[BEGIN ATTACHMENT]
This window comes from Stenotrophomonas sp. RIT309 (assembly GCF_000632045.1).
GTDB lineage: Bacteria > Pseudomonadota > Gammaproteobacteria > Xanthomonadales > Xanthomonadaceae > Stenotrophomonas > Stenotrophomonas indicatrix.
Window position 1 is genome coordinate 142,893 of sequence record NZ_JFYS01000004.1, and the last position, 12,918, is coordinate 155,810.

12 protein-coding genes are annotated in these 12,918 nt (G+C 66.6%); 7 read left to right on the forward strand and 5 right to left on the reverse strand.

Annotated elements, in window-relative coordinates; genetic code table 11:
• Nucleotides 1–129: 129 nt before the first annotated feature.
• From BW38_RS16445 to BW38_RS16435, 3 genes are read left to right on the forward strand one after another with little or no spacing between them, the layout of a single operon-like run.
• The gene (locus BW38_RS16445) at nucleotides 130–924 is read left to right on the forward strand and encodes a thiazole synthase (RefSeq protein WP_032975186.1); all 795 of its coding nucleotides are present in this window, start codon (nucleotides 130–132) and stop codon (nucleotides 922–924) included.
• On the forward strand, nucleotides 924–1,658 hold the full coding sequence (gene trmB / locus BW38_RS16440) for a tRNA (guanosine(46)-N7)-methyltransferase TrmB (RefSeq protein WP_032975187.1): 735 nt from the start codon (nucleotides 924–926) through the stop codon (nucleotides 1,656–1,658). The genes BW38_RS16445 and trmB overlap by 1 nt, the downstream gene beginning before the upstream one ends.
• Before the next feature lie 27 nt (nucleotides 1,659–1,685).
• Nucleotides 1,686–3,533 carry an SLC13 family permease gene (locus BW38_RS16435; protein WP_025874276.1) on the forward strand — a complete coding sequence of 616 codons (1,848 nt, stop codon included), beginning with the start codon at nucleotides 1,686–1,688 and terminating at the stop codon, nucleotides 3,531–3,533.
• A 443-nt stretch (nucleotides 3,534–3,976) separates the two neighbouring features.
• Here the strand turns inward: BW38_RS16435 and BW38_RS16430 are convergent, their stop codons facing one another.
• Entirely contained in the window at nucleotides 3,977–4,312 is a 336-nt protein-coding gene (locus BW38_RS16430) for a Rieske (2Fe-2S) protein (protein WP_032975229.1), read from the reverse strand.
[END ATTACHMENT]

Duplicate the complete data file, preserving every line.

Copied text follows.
This window comes from Stenotrophomonas sp. RIT309 (assembly GCF_000632045.1).
GTDB lineage: Bacteria > Pseudomonadota > Gammaproteobacteria > Xanthomonadales > Xanthomonadaceae > Stenotrophomonas > Stenotrophomonas indicatrix.
Window position 1 is genome coordinate 142,893 of sequence record NZ_JFYS01000004.1, and the last position, 12,918, is coordinate 155,810.

12 protein-coding genes are annotated in these 12,918 nt (G+C 66.6%); 7 read left to right on the forward strand and 5 right to left on the reverse strand.

Annotated elements, in window-relative coordinates; genetic code table 11:
• Nucleotides 1–129: 129 nt before the first annotated feature.
• From BW38_RS16445 to BW38_RS16435, 3 genes are read left to right on the forward strand one after another with little or no spacing between them, the layout of a single operon-like run.
• The gene (locus BW38_RS16445) at nucleotides 130–924 is read left to right on the forward strand and encodes a thiazole synthase (RefSeq protein WP_032975186.1); all 795 of its coding nucleotides are present in this window, start codon (nucleotides 130–132) and stop codon (nucleotides 922–924) included.
• On the forward strand, nucleotides 924–1,658 hold the full coding sequence (gene trmB / locus BW38_RS16440) for a tRNA (guanosine(46)-N7)-methyltransferase TrmB (RefSeq protein WP_032975187.1): 735 nt from the start codon (nucleotides 924–926) through the stop codon (nucleotides 1,656–1,658). The genes BW38_RS16445 and trmB overlap by 1 nt, the downstream gene beginning before the upstream one ends.
• Before the next feature lie 27 nt (nucleotides 1,659–1,685).
• Nucleotides 1,686–3,533 carry an SLC13 family permease gene (locus BW38_RS16435; protein WP_025874276.1) on the forward strand — a complete coding sequence of 616 codons (1,848 nt, stop codon included), beginning with the start codon at nucleotides 1,686–1,688 and terminating at the stop codon, nucleotides 3,531–3,533.
• A 443-nt stretch (nucleotides 3,534–3,976) separates the two neighbouring features.
• Here the strand turns inward: BW38_RS16435 and BW38_RS16430 are convergent, their stop codons facing one another.
• Entirely contained in the window at nucleotides 3,977–4,312 is a 336-nt protein-coding gene (locus BW38_RS16430) for a Rieske (2Fe-2S) protein (protein WP_032975229.1), read from the reverse strand.